Ex Parte Tom Tong
108 U.S. 556 (1883)

Annotate this Case

U.S. Supreme Court

Ex Parte Tom Tong, 108 U.S. 556 (1883)

Ex Parte Tom Tong

Decided May 7, 1883

108 U.S. 556

Syllabus

The proceedings under a petition for habeas corpus are in their nature civil proceedings, even when instituted to arrest a criminal prosecution and secure personal freedom, and the appellate revisory jurisdiction of this Court is governed by the statutes regulating civil proceedings.

As the statute authorizes a certificate of division of opinion between judges sitting in circuit only after final judgment in civil proceedings, the court cannot take jurisdiction under a certificate by which it appears that there was a difference in opinion between the judges as to the points certified, without entry of final judgment.

The petitioner was proceeded against criminally in the Police Court of San Francisco for a misdemeanor in unlawfully establishing, maintaining and carrying on the business of a public laundry. Being restrained of his liberty under this process, he applied to the Circuit Court of the United States for the District of California for a writ of habeas corpus. The judges certified a difference of opinion upon the following questions.

At the hearing of said case at the present term of this Court upon the said papers and record there, occurred as questions arising on said record:

"1. Whether, upon the facts stated in the petition filed in this case, a writ of habeas corpus ought to have been issued by this Court according to the prayer of said petition? "

Page 108 U. S. 557

"2. Whether, upon the facts stated in the petition and in the return to the writ issued herein, said petitioner ought to be discharged from custody?"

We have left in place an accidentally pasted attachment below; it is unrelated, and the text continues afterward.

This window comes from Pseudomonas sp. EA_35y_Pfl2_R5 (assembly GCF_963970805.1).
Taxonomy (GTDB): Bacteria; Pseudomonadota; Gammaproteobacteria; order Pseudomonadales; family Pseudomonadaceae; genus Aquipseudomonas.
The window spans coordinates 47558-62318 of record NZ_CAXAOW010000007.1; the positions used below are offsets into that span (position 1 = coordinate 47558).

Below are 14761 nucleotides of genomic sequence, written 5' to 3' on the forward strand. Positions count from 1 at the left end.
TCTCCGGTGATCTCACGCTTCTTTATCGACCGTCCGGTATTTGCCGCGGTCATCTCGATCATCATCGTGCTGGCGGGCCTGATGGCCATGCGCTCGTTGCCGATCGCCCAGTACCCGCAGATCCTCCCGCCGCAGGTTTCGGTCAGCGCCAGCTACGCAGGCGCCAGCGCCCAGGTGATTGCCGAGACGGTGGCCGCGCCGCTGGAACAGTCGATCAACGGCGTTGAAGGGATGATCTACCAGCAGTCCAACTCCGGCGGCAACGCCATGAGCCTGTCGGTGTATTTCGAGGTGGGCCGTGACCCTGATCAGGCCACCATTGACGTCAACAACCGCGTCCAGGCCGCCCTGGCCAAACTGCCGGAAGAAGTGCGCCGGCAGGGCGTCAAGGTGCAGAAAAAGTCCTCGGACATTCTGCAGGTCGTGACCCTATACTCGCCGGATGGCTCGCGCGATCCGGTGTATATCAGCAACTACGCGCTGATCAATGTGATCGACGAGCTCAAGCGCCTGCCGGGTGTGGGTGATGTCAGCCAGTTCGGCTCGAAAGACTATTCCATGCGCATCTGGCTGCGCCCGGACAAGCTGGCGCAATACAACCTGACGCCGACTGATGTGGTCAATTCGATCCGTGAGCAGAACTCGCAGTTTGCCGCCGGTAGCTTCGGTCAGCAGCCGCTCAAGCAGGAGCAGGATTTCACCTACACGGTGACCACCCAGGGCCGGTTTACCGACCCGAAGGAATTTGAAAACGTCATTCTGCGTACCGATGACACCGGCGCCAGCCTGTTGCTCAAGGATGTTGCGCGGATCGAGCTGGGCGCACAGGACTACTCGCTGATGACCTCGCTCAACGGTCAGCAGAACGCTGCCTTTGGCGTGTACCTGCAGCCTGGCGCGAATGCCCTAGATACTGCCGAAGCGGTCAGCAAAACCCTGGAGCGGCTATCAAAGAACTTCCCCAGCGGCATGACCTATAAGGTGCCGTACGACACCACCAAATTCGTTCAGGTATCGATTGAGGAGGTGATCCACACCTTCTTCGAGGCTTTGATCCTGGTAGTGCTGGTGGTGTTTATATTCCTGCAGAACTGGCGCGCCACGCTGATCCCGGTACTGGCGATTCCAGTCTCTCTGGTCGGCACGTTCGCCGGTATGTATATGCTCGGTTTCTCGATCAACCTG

"3. Whether, assuming said ordinance set out in the petition herein to be void, the petitioner is 'in custody in violation of the Constitution or of a law or treaty of the United States' within the meaning of section 753 of the Revised Statutes of the United States and whether he ought to be discharged on that ground?"

"4. Whether, assuming said ordinance to be void, the court is forbidden to discharge the petitioner by the provisions of section 753 of the Revised Statutes of the United States?"

"5. Whether the ordinance set out in the petition in this case is void on the ground that it does not fix any terms or conditions upon complying with which the petitioner and others similarly situated are entitled, absolutely, to a license to pursue their calling, but still leaves it in the discretion of the board of supervisors to pass or refuse to pass a resolution of the board of supervisors to pass or refuse to pass a resolution granting a permit or authorizing the issue of a license, the ordinance only allowing the board of supervisors to pass a resolution granting such permit or authorizing the issue of a license in its discretion, after the applicant has performed all the conditions prescribed by said ordinance without making it obligatory upon the board to pass such resolution?"

"6. Whether the ordinance set out in the petition is void on the ground that it is unreasonable in its requirements or upon any other ground apparent upon the face of the ordinance or appearing in the petition and return or in the record herein? "

Page 108 U. S. 558

Official Supreme Court caselaw is only found in the print version of the United States Reports. Justia caselaw is provided for general informational purposes only, and may not reflect current legal developments, verdicts or settlements. We make no warranties or guarantees about the accuracy, completeness, or adequacy of the information contained on this site or information linked to from this site. Please check official sources.